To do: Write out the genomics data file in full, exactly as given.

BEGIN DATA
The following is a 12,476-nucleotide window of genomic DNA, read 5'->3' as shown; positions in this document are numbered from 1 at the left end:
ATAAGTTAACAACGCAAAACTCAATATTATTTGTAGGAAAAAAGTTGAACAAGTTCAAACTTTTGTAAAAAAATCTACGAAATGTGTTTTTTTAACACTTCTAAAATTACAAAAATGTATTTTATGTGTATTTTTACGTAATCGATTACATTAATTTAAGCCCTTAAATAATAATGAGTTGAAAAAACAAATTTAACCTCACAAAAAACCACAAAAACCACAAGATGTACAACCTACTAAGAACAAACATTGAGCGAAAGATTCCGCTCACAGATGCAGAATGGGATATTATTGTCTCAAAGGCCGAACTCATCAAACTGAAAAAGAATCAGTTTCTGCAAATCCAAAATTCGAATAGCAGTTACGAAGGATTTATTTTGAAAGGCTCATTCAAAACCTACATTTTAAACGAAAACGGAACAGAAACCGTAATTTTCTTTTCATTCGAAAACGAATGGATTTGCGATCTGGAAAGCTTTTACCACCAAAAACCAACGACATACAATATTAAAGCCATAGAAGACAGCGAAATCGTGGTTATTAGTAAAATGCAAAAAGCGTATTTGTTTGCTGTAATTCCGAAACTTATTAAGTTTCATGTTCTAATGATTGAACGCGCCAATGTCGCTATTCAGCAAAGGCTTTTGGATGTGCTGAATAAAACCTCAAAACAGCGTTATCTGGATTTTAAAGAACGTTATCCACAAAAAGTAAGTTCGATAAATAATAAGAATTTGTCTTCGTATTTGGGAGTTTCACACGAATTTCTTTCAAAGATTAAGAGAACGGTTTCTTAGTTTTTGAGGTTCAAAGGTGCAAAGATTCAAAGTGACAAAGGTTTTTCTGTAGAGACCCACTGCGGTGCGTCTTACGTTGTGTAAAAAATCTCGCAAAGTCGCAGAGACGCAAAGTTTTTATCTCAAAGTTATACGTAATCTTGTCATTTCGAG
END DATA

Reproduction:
The following is a 12,476-nucleotide window of genomic DNA, read 5'->3' as shown; positions in this document are numbered from 1 at the left end:
ATAAGTTAACAACGCAAAACTCAATATTATTTGTAGGAAAAAAGTTGAACAAGTTCAAACTTTTGTAAAAAAATCTACGAAATGTGTTTTTTTAACACTTCTAAAATTACAAAAATGTATTTTATGTGTATTTTTACGTAATCGATTACATTAATTTAAGCCCTTAAATAATAATGAGTTGAAAAAACAAATTTAACCTCACAAAAAACCACAAAAACCACAAGATGTACAACCTACTAAGAACAAACATTGAGCGAAAGATTCCGCTCACAGATGCAGAATGGGATATTATTGTCTCAAAGGCCGAACTCATCAAACTGAAAAAGAATCAGTTTCTGCAAATCCAAAATTCGAATAGCAGTTACGAAGGATTTATTTTGAAAGGCTCATTCAAAACCTACATTTTAAACGAAAACGGAACAGAAACCGTAATTTTCTTTTCATTCGAAAACGAATGGATTTGCGATCTGGAAAGCTTTTACCACCAAAAACCAACGACATACAATATTAAAGCCATAGAAGACAGCGAAATCGTGGTTATTAGTAAAATGCAAAAAGCGTATTTGTTTGCTGTAATTCCGAAACTTATTAAGTTTCATGTTCTAATGATTGAACGCGCCAATGTCGCTATTCAGCAAAGGCTTTTGGATGTGCTGAATAAAACCTCAAAACAGCGTTATCTGGATTTTAAAGAACGTTATCCACAAAAAGTAAGTTCGATAAATAATAAGAATTTGTCTTCGTATTTGGGAGTTTCACACGAATTTCTTTCAAAGATTAAGAGAACGGTTTCTTAGTTTTTGAGGTTCAAAGGTGCAAAGATTCAAAGTGACAAAGGTTTTTCTGTAGAGACCCACTGCGGTGCGTCTTACGTTGTGTAAAAAATCTCGCAAAGTCGCAGAGACGCAAAGTTTTTATCTCAAAGTTATACGTAATCTTGTCATTTCGAG